Monday, August 21, 2006

Next Search Wave: It's What you do with the Data

When I was covering search engines more closely, we would often try to figure out the direction that the space would evolve. Certainly the index would get larger, and they would sort out how to index the contents of a Flash file. Additionally, we expected to see an increase in speed and even more customization features. But that was all pretty mundane stuff. Or, rather, not mundane, but expected. All those features were natural evolutions of what we already had.

But there is always the chance of disruption. Someone taking search in a totally innovative way. While I would never have professed to know the direction, it seemed that the real opportunity lay in what you did with the information you had in the index. You had two great data sources: what was published, along with what people searched for (and purchased).

The opportunity lay somewhere in running scenarios across this data and determining the chances of various connections, events and insights. The opportunity was to somehow get predictive.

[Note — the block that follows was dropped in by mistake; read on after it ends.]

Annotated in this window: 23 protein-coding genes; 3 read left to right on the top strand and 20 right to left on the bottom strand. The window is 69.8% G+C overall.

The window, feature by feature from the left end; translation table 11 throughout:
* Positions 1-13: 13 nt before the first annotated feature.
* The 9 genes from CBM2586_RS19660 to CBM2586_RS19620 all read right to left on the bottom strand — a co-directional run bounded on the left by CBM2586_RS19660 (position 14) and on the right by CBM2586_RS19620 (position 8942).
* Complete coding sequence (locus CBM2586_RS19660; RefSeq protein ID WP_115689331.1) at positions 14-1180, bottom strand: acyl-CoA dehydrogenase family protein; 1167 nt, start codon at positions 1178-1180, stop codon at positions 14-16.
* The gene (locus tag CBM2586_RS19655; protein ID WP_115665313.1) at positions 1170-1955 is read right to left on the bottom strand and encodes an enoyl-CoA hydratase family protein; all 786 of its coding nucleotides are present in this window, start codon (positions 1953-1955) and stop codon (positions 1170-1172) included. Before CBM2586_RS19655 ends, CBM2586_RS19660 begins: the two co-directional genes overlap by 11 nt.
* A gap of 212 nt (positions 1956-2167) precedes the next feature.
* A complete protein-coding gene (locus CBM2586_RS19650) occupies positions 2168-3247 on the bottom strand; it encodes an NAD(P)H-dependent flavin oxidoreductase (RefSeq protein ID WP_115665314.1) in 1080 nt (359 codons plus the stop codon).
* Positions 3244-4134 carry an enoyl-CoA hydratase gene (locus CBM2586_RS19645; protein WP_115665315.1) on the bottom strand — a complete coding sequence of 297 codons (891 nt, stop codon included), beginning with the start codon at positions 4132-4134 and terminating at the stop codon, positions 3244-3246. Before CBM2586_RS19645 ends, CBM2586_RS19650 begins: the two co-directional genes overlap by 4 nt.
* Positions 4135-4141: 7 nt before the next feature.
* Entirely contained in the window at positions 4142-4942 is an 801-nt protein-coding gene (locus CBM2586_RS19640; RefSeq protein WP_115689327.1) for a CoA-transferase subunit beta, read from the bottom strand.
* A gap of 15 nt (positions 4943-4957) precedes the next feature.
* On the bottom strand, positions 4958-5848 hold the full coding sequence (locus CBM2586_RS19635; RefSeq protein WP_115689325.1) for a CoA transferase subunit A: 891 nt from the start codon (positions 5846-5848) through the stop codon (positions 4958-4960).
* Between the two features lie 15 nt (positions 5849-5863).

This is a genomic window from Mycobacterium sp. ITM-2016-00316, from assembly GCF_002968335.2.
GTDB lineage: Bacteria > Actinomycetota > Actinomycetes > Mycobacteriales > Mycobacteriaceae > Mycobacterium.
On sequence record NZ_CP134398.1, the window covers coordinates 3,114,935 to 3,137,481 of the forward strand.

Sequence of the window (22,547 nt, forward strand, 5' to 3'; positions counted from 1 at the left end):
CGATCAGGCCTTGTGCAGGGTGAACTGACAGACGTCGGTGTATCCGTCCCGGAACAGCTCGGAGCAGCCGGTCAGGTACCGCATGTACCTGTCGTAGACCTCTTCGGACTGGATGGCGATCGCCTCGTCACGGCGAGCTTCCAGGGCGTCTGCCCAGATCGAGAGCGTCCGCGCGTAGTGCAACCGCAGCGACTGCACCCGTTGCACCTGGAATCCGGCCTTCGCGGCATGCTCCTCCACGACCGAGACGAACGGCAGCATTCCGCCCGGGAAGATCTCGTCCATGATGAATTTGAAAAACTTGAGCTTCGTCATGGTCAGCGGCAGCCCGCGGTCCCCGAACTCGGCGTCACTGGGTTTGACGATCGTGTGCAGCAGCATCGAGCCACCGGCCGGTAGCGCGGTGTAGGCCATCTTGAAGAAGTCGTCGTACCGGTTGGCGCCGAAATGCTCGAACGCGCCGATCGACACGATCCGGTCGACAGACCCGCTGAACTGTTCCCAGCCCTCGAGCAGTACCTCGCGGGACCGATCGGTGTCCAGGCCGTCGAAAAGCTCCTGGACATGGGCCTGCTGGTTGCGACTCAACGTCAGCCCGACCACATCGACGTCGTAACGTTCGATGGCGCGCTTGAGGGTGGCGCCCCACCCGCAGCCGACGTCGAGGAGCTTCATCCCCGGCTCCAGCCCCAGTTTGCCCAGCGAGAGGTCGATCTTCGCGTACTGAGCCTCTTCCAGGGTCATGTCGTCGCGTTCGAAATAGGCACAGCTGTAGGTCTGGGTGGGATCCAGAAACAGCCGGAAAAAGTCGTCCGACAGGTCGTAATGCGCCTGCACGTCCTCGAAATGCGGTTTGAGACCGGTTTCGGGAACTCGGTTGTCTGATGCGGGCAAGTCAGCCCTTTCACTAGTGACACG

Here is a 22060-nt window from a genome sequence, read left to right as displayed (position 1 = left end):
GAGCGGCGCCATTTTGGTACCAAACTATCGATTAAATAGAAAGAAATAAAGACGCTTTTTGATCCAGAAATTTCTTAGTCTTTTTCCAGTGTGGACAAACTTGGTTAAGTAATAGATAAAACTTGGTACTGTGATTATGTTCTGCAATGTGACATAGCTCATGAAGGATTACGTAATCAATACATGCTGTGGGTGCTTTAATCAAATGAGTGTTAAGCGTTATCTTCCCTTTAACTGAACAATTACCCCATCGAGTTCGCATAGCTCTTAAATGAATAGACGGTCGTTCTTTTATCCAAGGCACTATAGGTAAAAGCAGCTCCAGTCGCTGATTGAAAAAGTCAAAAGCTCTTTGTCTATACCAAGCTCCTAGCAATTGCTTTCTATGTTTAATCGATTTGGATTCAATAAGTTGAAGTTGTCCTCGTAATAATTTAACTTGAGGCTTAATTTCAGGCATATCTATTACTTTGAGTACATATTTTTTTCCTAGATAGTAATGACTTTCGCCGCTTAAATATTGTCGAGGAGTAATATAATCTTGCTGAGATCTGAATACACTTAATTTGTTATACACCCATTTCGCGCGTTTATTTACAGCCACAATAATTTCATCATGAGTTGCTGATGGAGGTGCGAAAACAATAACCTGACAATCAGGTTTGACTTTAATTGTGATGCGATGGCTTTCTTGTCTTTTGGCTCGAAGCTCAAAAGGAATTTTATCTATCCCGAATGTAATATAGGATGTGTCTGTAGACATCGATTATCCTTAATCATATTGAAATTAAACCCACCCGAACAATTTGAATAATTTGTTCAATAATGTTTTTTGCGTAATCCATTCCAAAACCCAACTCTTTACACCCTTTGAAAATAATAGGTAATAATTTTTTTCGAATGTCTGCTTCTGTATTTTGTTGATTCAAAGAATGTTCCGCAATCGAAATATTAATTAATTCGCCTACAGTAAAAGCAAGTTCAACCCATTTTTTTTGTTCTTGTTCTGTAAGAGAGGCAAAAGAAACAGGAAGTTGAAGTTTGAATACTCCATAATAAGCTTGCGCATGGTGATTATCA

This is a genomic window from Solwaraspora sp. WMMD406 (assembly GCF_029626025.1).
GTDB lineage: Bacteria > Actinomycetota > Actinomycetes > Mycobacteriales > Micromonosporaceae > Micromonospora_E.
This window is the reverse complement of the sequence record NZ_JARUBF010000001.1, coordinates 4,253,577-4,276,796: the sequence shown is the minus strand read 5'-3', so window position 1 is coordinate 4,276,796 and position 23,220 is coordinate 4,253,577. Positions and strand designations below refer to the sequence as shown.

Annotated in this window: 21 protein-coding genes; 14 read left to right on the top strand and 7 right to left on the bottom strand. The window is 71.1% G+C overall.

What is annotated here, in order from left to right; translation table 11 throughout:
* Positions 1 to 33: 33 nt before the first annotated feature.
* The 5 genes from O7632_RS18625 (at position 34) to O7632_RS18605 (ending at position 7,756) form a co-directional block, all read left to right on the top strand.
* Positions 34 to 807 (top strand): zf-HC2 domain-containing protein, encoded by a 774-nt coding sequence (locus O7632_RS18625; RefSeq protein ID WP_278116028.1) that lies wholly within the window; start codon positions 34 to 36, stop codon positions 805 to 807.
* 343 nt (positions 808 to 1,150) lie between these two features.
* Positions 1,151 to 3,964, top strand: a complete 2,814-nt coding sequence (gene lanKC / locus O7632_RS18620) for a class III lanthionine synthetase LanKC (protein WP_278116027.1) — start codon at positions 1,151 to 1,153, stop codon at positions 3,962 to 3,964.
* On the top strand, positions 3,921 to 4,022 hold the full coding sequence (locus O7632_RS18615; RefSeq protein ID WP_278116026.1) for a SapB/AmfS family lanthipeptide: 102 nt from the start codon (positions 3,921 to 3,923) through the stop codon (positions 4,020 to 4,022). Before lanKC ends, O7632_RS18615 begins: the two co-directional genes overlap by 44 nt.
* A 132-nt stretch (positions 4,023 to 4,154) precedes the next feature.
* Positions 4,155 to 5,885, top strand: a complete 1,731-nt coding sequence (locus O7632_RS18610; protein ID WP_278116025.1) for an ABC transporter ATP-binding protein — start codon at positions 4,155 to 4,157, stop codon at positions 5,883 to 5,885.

Farecast is going national, and it is one of the best examples of this next wave (Zillow being another). The service captures tons of data about airfares and makes predictions about when a ticket price will go up or down. Using it, you can make a decision to buy a seat either right away, or predict when the price will be at its lowest.

This is truly innovative thinking. Certainly, it is valuable to be able to compare prices from several carriers. But all that is presentation of data. The use of that data? That represents a significant, disruptive breakthrough. This is the way search engines should be thinking.
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